Review: ProMental Coach

Golf “Training” that is fun, easy and effective
When it comes to golfing, we all want to get better.  The path to getting better can often be confusing.  Will buying new clubs help me score better?  Will taking lessons help me score better?  Will spending more time at the range help me score better?  Will just playing more help me score better?  The list could go on and on. 
Sometimes it is a combination of those answers that might help you score better, but one area that most amateurs overlook is the mental side of the game of Golf.  Maybe you’ve heard the quote “90% of the game of golf is played between your ears.”  Yet how is an amateur going to get mentally tougher without hiring a mental coach? (which by the way is really expensive)  There really aren’t a lot of options, there are a few books out there, but for the most part, they talk about principles of mental toughness, but don’t interact with the mind in a way to create that toughness needed to stay in the zone and shrug off the errant shot or distractions.

The ProMental Coach is designed to go where only expensive professionals can “train” your mind while being affordable and portable.  All you need is a computer with a disk drive and you can start your training.  They suggest starting with at least a 6 week program.  I had no idea what to expect, I had never done anything like this before.   To start the installation is really easy and quick, just pop the disk in (Mac or PC), type in the registration code, fill out a couple details about yourself and away you go.

The first session has some baseline training, it is the standard in order to gauge your progress over the next 6 weeks.  At first it seems like just some simple computer games, some are a little like IQ tests, but nothing is too difficult.  It actually was kind of fun.  I really enjoyed the first session and once you are done, then you set up a schedule for continued training.

I actually looked forward to the next time I got to train.  The games are fun, different, and golf based.  It might be calculating distance, or time, or spotting the ball.  Over the first few weeks of training I noticed a couple of the exercises seemed a bit tedious.  There were a few that seemed like they should have been done in 2 minutes and yet lasted 4 or more minutes.  At first that kind of bugged me.  Enough already, until I recognized that is one of my mental issues on the course.  I get impatient and want to keep moving and sometimes I have to wait, staying in the right mindset while waiting is huge, and clearly something I needed to improve on.

There were a few games that seemed really easy and a few that were really tricky.  As you got better at each game over the weeks of training, they increase the difficulty level as well.   It continued to be a fun challenge each session.

So I had two experiments with the training.  I wanted to see what actually happened when I used the training and what happened when I stopped training.  So I decided to do 4 weeks of training, two weeks off and then back for a final week.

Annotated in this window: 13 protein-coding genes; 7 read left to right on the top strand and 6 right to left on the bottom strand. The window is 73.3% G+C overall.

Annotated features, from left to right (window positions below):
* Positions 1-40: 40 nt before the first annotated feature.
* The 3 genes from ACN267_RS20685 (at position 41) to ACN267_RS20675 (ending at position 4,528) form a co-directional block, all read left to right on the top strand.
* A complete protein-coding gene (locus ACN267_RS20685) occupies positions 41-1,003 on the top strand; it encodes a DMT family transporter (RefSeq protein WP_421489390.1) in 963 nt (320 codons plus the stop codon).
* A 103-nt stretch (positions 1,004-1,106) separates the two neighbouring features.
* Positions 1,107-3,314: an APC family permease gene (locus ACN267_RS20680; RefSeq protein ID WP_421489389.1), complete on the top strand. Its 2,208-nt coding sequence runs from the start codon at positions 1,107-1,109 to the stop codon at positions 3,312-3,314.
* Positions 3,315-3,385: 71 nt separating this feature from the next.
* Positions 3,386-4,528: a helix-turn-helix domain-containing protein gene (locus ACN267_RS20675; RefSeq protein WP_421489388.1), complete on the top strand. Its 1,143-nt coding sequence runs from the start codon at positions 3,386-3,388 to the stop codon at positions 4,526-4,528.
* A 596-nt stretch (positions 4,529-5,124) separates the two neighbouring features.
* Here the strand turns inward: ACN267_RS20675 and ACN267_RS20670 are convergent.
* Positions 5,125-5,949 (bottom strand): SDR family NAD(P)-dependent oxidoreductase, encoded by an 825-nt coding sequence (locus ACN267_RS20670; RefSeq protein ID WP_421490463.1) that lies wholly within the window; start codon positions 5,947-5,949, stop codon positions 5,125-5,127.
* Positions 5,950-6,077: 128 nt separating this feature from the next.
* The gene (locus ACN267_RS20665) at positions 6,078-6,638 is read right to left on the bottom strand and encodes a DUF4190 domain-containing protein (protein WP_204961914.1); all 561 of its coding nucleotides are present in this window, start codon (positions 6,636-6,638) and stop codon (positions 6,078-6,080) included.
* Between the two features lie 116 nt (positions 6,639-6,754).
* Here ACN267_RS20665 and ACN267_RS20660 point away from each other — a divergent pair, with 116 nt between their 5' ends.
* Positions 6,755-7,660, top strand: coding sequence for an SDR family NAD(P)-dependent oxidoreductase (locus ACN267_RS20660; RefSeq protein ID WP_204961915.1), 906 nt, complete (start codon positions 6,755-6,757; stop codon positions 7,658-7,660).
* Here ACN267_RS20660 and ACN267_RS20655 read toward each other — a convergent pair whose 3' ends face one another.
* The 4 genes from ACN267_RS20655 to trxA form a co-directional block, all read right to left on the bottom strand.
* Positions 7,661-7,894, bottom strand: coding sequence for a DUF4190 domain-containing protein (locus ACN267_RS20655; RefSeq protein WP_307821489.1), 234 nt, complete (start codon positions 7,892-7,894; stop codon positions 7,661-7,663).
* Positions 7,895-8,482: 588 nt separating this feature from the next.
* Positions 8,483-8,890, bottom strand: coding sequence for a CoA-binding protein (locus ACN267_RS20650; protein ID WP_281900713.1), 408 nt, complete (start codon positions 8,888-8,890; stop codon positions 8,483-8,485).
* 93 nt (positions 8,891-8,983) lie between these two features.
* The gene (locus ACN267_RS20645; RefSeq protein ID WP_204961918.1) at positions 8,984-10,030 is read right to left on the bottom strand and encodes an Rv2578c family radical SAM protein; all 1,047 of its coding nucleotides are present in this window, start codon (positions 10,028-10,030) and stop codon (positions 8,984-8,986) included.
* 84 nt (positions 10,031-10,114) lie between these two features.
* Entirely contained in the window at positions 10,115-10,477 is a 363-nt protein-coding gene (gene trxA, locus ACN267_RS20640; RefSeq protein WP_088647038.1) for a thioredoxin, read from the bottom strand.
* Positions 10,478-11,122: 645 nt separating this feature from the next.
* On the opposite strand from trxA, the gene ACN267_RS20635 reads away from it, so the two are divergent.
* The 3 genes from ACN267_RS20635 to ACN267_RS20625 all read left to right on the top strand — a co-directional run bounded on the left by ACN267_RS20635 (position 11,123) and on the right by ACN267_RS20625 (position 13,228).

After the first week of training I didn’t notice much different on the course.  But after the second week of training I noticed how well I was driving the ball.  I hit more fairways than I ever had.  It didn’t matter which driver I was playing either.  If you look I’ve tested about 5 different drivers over the past 6 weeks.  I was crushing it down the middle hole after hole.  By week 4 I noticed the rest of my game was starting to get better too.  It wasn’t that I was swinging better, I was just doing things more consistent.  I still had a wild shot here or there, but not nearly as many, my mental focus was much better.  I also found my putting to be much better.  Since putting is mostly mental anyways, it makes sense to see real improvement there too.  I averaged about 2 less putts per round too.  So after 4 weeks I was shooting about 3 to 4 strokes better than when I started.  I had been averaging around 83 per 18 holes and now I was averaging 79 per 18 holes.

Step two was to take a break from training to see what would happen.  The first week it didn’t really matter I was still playing in the zone and was shooting right around 79.  But on the second week I was creeping up toward the low 80s again.  I could mentally feel I wasn’t always there.  Sure there were lots of things going on at work and at home, but the mental sharpness was missing.   So once I started training again, things started heading in the right direction.  The mental toughness returned and scores started going back down, even after just one week back at it.

So who is this for?  In my mind, this is ideal for anyone who has hit a plateau.  Let’s say you have consistently shot the same scored for some time.  New clubs don’t change things, nothing really changes, you just always shoot the same.  This I believe will get you over that hump and going lower.  Another person that this would be great for is if you play competitively.  If you play in tournaments this is almost as important as a lob wedge.  Being “mentally” strong can save you many strokes in tournament play, and will help you handle the pressure better on that 10 foot putt to win the match.

This isn’t necessarily for the recreational golfer who goes out to drink beers with his buddies and plays a few times a year; this is for the dedicated golfer who really wants to get better and is willing to put in the time, yet have fun training mentally. It costs about the same as a single wedge so if you are dedicated to getting better, this is a great investment.  I am going to make this a regular part of my “training”, no more weeks off for me.

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Quick Hits
+Portable and Personal

-Takes time and dedication